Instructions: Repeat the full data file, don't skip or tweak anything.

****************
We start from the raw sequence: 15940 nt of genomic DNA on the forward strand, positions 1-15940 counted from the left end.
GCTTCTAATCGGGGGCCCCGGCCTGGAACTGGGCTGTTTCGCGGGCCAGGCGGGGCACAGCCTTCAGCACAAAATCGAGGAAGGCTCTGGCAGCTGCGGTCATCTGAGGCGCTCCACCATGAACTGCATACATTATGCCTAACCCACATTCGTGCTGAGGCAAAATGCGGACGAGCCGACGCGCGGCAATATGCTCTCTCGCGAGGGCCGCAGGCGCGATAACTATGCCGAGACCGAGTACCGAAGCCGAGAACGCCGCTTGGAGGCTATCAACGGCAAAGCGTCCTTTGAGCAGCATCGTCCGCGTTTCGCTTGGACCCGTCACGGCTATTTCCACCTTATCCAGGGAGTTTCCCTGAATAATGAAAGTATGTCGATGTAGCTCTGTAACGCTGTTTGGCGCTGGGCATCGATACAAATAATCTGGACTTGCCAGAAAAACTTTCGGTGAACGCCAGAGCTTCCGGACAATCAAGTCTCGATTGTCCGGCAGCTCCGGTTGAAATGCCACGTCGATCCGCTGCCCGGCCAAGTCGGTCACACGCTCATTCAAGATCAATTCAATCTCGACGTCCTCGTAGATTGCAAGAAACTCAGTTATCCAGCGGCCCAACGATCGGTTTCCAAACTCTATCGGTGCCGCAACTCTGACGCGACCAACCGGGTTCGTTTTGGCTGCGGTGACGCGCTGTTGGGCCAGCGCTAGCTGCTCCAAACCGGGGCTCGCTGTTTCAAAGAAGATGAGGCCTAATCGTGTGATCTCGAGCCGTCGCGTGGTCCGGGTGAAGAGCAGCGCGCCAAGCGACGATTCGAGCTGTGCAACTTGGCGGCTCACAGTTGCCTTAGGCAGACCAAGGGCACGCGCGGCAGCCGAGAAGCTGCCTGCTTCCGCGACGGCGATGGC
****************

We start from the raw sequence: 15940 nt of genomic DNA on the forward strand, positions 1-15940 counted from the left end.
GCTTCTAATCGGGGGCCCCGGCCTGGAACTGGGCTGTTTCGCGGGCCAGGCGGGGCACAGCCTTCAGCACAAAATCGAGGAAGGCTCTGGCAGCTGCGGTCATCTGAGGCGCTCCACCATGAACTGCATACATTATGCCTAACCCACATTCGTGCTGAGGCAAAATGCGGACGAGCCGACGCGCGGCAATATGCTCTCTCGCGAGGGCCGCAGGCGCGATAACTATGCCGAGACCGAGTACCGAAGCCGAGAACGCCGCTTGGAGGCTATCAACGGCAAAGCGTCCTTTGAGCAGCATCGTCCGCGTTTCGCTTGGACCCGTCACGGCTATTTCCACCTTATCCAGGGAGTTTCCCTGAATAATGAAAGTATGTCGATGTAGCTCTGTAACGCTGTTTGGCGCTGGGCATCGATACAAATAATCTGGACTTGCCAGAAAAACTTTCGGTGAACGCCAGAGCTTCCGGACAATCAAGTCTCGATTGTCCGGCAGCTCCGGTTGAAATGCCACGTCGATCCGCTGCCCGGCCAAGTCGGTCACACGCTCATTCAAGATCAATTCAATCTCGACGTCCTCGTAGATTGCAAGAAACTCAGTTATCCAGCGGCCCAACGATCGGTTTCCAAACTCTATCGGTGCCGCAACTCTGACGCGACCAACCGGGTTCGTTTTGGCTGCGGTGACGCGCTGTTGGGCCAGCGCTAGCTGCTCCAAACCGGGGCTCGCTGTTTCAAAGAAGATGAGGCCTAATCGTGTGATCTCGAGCCGTCGCGTGGTCCGGGTGAAGAGCAGCGCGCCAAGCGACGATTCGAGCTGTGCAACTTGGCGGCTCACAGTTGCCTTAGGCAGACCAAGGGCACGCGCGGCAGCCGAGAAGCTGCCTGCTTCCGCGACGGCGATGGC